A few weeks ago, I was teaching someone the English word bittersweet. English is the fourth language my friend has learned, and his interest in the word reminded me of this special term we have.

Bittersweet helps to explain why several of my friends and I expressed a love for the Good Friday services.

It helps to explain why Lenten hymns are some of my favorite.

It helps to explain why we don’t fast forward through the terribly sad parts of a movie, why I often write things that are dark, why we wear crosses around our necks.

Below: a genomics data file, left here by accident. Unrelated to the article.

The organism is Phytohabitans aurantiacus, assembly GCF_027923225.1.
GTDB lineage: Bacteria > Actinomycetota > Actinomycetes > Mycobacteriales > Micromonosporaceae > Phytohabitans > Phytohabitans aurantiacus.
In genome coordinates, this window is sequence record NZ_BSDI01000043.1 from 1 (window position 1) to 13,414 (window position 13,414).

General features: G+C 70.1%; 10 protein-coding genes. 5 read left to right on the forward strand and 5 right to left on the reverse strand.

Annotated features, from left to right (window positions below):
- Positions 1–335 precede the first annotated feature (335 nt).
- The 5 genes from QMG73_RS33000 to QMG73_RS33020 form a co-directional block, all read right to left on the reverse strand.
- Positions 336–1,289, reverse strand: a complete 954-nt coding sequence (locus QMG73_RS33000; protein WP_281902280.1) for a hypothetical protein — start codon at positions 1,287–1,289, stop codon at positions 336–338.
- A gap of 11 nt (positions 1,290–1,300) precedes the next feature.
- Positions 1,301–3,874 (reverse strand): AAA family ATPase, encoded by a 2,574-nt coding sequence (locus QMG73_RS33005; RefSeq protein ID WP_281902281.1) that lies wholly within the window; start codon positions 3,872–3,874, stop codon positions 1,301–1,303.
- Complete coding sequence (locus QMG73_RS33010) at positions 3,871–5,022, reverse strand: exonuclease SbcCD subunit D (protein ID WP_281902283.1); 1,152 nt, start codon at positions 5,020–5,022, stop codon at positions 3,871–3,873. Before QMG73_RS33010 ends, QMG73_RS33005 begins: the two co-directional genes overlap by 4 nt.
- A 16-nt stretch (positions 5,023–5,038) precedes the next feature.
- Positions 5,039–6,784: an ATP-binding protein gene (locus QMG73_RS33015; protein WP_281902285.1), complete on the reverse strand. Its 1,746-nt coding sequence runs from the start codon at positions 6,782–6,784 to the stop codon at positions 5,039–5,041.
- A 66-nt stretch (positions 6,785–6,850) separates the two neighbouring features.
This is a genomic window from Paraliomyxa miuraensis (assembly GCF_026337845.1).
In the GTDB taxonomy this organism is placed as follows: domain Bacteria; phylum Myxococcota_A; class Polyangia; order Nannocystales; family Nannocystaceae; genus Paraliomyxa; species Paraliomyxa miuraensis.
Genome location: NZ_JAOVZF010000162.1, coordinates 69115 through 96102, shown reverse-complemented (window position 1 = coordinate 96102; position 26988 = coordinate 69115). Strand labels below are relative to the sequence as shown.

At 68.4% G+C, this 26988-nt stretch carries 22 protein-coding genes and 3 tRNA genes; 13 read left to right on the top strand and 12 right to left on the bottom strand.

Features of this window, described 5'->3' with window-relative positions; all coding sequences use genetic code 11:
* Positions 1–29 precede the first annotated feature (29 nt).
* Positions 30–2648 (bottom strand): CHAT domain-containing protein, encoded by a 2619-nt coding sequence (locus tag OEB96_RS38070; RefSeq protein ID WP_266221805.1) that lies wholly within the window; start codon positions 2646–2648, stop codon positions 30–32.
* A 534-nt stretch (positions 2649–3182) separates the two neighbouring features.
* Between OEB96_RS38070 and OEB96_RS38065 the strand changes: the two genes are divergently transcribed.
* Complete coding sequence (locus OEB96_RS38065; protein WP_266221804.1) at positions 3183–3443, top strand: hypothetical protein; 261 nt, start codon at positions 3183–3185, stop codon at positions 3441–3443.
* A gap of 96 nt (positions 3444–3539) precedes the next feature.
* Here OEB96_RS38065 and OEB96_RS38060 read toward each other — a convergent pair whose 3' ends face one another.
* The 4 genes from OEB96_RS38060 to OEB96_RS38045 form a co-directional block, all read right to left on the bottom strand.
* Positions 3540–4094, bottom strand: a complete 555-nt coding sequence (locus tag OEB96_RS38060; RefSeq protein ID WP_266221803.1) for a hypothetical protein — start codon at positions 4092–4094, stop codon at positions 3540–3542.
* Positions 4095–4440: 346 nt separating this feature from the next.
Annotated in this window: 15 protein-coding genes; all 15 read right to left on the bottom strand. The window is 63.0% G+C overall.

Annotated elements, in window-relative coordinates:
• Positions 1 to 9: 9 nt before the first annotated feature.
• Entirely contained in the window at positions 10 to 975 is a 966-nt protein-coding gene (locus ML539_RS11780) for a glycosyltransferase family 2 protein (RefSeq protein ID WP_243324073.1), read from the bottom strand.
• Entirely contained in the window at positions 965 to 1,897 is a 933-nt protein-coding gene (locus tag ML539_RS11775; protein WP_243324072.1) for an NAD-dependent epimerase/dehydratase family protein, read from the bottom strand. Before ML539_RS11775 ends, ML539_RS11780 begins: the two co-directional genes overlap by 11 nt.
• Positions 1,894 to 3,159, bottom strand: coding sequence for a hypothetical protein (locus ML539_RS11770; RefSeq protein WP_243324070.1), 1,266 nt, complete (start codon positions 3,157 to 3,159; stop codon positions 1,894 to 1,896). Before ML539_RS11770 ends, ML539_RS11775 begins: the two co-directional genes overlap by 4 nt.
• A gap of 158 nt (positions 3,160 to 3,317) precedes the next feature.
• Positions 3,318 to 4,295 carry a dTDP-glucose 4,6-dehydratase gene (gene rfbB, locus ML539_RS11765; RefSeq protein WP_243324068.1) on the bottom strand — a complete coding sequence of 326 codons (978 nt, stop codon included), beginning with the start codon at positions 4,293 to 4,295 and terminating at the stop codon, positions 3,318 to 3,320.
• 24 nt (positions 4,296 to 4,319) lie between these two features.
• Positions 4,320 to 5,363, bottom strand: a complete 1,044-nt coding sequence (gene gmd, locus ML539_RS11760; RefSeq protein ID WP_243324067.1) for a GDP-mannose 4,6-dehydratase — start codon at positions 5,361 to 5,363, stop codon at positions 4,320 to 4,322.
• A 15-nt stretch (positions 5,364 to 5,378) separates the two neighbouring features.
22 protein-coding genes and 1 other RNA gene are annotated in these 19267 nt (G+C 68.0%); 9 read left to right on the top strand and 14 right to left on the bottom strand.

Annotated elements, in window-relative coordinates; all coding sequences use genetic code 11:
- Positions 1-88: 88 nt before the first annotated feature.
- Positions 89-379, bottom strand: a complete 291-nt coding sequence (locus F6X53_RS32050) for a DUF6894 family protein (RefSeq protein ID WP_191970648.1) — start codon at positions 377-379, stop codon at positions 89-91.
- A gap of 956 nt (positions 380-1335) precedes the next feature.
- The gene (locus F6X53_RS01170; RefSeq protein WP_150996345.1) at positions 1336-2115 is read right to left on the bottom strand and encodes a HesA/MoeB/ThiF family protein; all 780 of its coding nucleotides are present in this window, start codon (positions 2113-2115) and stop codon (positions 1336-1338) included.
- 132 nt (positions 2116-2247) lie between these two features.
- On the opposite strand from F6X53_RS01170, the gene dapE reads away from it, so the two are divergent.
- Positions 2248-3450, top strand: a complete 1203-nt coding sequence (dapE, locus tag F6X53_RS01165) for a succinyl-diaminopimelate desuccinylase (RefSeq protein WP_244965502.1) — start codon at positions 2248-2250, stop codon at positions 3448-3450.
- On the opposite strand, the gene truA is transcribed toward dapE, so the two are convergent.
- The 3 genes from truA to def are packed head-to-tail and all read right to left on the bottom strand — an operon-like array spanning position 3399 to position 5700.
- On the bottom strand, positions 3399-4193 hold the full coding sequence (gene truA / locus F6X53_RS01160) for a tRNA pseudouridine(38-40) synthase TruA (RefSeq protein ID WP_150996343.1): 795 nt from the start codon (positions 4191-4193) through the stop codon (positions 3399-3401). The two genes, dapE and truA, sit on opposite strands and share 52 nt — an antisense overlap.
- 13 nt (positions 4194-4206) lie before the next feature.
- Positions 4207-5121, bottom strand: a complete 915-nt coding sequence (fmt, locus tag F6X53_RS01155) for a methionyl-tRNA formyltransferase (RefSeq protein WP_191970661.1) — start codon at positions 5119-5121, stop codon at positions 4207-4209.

To quote the tweet of an author friend:

Good Friday is bittersweet because even when we’re facing our sins head on, death hanging before our eyes, we cry tears of sorrow mixed with joy.

To deny the bitter is to deny reality. To deny the bitter is to deny the sweetness that follows on Easter morning, knowing that our sin and death are buried. Life—beautiful, sinless, perfect life—is ours forever.